Don’t expect Turkey to invade Syria – by Soner Cagaptay
A visit to Gaziantep, a Turkish city near the Syrian border, suggests that Turkey’s policy on Syria is evolving in parallel to Bashar al-Assad’s crackdown: The more brutally al-Assad acts against its own people, the more serious Ankara’s steps.
When the uprising began a year ago, Ankara initially took the more diplomatic road, suggesting that al-Assad launch political reforms and refrain from using violence when dealing with the demonstrations. Damascus, however, chose not to listen to Ankara’s advice. Locals in Gaziantep who have relatives and business partners in Syria add that the regime’s crackdown has only intensified over the past months.
Increasing violence against the civilian population brought Ankara to the second phase of its Syria policy – namely taking the issue to the U.N. in the hopes of securing a Security Council resolution to call for an end to the regime’s brutality. That effort, too, did not bear fruit: Russian and Chinese vetoes have thus far blocked U.N.-sponsored action to end the conflict in Syria.
Al-Assad has found encouragement in the fact that the U.N. Security Council will not condemn him, increasing the ferocity of his crackdown. Hence, Ankara’s Syria policy, which evolves in tandem with the brutality of al-Assad’s crackdown, is now moving into its next phase, building a case for delivering humanitarian assistance to the civilian population.
With the U.N. Security Council unable to help innocent Syrians, Ankara envisions putting the “Kosovo model” into action. In 1999, when Russia blocked a U.N. Security Council decision for action in Kosovo, the United States, Turkey, and other powers formed an ad hoc international coalition to end the conflict. That coalition effort succeeded.
Recently, a “Friends of Syria” initiative has coalesced, composed of countries calling for international action to end the al-Assad regime’s crackdown. Ankara’s next step against al-Assad is to turn to this coalition, as well as the Arab League, to lead the international community’s efforts to deliver humanitarian assistance to the civilians of Syria from cities in southern Turkey.
This step may in fact succeed, bringing relief to conflict-stricken Syrians. However, it is unlikely that delivering humanitarian assistance will end the conflict. Al-Assad appears poised to continue his crackdown in the hopes of crushing the opposition. This, unfortunately, suggests even more casualties. That, in turn, begs the question of what Ankara’s next step will be.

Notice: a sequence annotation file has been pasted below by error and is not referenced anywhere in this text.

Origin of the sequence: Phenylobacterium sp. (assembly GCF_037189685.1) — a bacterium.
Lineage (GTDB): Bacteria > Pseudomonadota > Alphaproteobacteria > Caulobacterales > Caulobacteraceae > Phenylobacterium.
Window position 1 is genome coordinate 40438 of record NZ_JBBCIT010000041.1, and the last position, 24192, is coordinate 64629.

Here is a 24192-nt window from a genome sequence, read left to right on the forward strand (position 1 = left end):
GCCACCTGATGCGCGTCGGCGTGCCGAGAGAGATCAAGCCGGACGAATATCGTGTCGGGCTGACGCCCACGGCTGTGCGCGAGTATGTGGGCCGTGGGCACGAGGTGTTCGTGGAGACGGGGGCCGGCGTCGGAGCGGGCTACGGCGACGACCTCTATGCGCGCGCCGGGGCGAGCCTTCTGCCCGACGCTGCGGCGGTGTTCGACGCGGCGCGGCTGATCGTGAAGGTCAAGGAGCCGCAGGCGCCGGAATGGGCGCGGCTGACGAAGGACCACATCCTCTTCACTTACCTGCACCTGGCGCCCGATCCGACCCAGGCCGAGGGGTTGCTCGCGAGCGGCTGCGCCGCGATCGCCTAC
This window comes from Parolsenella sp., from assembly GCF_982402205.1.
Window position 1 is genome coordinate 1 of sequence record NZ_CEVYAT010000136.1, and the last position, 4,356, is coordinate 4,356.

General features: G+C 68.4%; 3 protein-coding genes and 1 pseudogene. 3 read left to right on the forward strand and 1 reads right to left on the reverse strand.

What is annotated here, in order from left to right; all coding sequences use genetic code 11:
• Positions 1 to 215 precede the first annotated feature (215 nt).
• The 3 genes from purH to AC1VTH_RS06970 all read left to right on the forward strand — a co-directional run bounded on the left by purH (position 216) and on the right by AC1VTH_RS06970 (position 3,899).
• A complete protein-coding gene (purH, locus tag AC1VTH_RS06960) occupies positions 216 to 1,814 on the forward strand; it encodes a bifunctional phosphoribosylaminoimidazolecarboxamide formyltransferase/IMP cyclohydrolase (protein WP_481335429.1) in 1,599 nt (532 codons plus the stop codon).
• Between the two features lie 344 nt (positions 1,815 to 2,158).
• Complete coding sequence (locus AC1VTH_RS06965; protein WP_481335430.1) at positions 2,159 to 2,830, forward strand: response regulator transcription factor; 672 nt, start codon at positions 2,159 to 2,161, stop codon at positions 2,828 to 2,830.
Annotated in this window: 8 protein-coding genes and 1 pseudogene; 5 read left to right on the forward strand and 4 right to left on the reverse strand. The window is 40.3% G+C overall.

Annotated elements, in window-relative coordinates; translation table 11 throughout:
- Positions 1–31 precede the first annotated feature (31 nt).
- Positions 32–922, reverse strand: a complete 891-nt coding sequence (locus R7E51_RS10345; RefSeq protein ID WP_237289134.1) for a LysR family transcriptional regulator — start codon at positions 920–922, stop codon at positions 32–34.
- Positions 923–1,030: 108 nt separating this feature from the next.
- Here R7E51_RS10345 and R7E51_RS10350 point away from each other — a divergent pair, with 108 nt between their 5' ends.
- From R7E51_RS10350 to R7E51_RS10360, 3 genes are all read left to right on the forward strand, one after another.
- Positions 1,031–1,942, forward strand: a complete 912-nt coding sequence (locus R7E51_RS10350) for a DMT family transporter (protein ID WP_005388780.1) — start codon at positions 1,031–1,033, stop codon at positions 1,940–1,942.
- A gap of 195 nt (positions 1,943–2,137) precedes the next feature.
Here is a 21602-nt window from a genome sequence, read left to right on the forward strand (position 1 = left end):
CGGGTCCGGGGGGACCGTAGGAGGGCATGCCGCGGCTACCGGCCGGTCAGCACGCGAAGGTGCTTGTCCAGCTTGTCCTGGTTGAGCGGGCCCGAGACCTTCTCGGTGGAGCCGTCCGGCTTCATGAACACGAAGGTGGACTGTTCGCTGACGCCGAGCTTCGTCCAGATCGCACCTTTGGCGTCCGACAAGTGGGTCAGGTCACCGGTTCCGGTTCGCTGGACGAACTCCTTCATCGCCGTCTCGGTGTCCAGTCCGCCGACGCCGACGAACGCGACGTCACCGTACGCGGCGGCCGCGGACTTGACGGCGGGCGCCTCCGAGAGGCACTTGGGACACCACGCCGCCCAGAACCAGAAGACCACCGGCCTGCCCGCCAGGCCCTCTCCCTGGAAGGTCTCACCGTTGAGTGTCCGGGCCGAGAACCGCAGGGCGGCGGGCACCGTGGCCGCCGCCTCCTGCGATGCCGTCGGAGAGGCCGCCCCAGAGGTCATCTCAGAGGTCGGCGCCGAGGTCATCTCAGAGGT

Ankara will likely not sit idly by as the al-Assad regime continues to kill fellow Muslims next door. Accordingly, Turkey’s policy will become more active in the coming days. One such scenario could involve Turkey arming the Syrian opposition.
Ankara already hosts part of the Syrian opposition, including members of the civilian Syrian National Council in Istanbul and elements of the Free Syrian Army in Antakya (ancient Antioch) along the border.
While the nuts and bolts of Ankara’s potential decision to arm the opposition would need to be worked out in greater detail, if such a policy also fails to convince al-Assad to stop his crackdown, Turkey would likely move to implement the next phase of its Syria policy, calling for no-fly zones inside Syria to protect civilians.
Akin to similar zones previously established in Iraq and Bosnia, such a no-fly zone would keep the al-Assad regime out of designated areas in which the civilians would come under the protection of the international community. NATO, Arab, and Turkish forces could each play different roles in protecting these safe havens. This strategy would not only protect civilians but also provide a likely counter-balance against the al-Assad regime in order to facilitate his downfall.
At the moment, however, a no-fly zone in Syria is likely Ankara’s last resort. Turkey appears determined to steer clear of a full-scale military intervention to end the conflict.
Ankara believes that putting Turkish boots on the ground would make Turkey a party to the Syrian war, opening up a Pandora’s Box of risky issues, such as the Kurdistan Workers Party (PKK), a group which has traditionally possessed a significant infrastructure inside Syria. Although the al-Assad regime froze all anti-Turkish PKK activity in Syria in 1999 when Ankara threatened Damascus with war, it is not far-fetched to suggest that the PKK in Syria is merely sleeping and could awaken at the sight of Turkish troops in that country.
Visiting towns in southern Turkey that have suffered from past PKK attacks, one can see this fear visibly, with the locals suggesting: “A Turkish intervention in Syria might just boomerang, ratcheting up PKK attacks.”
Add to this other concerns: Turkish troops on the ground could cost Ankara dearly, eroding the soft power it has painstakingly built in the Middle East in the past decade, and it becomes nearly certain that Turkey’s options in Syria are not without limits.